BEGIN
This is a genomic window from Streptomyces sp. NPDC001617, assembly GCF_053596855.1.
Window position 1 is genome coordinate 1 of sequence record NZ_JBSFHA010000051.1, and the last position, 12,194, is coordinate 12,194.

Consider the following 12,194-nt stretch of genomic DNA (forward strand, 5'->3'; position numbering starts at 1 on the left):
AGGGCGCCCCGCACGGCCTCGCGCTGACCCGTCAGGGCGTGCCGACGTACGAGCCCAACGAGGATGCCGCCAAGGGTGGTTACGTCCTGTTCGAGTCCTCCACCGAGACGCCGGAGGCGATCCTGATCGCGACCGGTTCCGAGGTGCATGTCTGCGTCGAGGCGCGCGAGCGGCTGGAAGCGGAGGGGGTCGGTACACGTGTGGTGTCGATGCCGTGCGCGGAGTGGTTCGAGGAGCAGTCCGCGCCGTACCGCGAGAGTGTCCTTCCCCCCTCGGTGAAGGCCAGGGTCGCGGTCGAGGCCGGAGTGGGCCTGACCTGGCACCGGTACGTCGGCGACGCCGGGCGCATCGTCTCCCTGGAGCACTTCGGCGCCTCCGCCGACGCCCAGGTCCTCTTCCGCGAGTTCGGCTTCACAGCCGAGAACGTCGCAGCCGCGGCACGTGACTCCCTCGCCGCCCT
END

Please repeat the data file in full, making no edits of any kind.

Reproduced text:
This is a genomic window from Streptomyces sp. NPDC001617, assembly GCF_053596855.1.
Window position 1 is genome coordinate 1 of sequence record NZ_JBSFHA010000051.1, and the last position, 12,194, is coordinate 12,194.

Consider the following 12,194-nt stretch of genomic DNA (forward strand, 5'->3'; position numbering starts at 1 on the left):
AGGGCGCCCCGCACGGCCTCGCGCTGACCCGTCAGGGCGTGCCGACGTACGAGCCCAACGAGGATGCCGCCAAGGGTGGTTACGTCCTGTTCGAGTCCTCCACCGAGACGCCGGAGGCGATCCTGATCGCGACCGGTTCCGAGGTGCATGTCTGCGTCGAGGCGCGCGAGCGGCTGGAAGCGGAGGGGGTCGGTACACGTGTGGTGTCGATGCCGTGCGCGGAGTGGTTCGAGGAGCAGTCCGCGCCGTACCGCGAGAGTGTCCTTCCCCCCTCGGTGAAGGCCAGGGTCGCGGTCGAGGCCGGAGTGGGCCTGACCTGGCACCGGTACGTCGGCGACGCCGGGCGCATCGTCTCCCTGGAGCACTTCGGCGCCTCCGCCGACGCCCAGGTCCTCTTCCGCGAGTTCGGCTTCACAGCCGAGAACGTCGCAGCCGCGGCACGTGACTCCCTCGCCGCCCT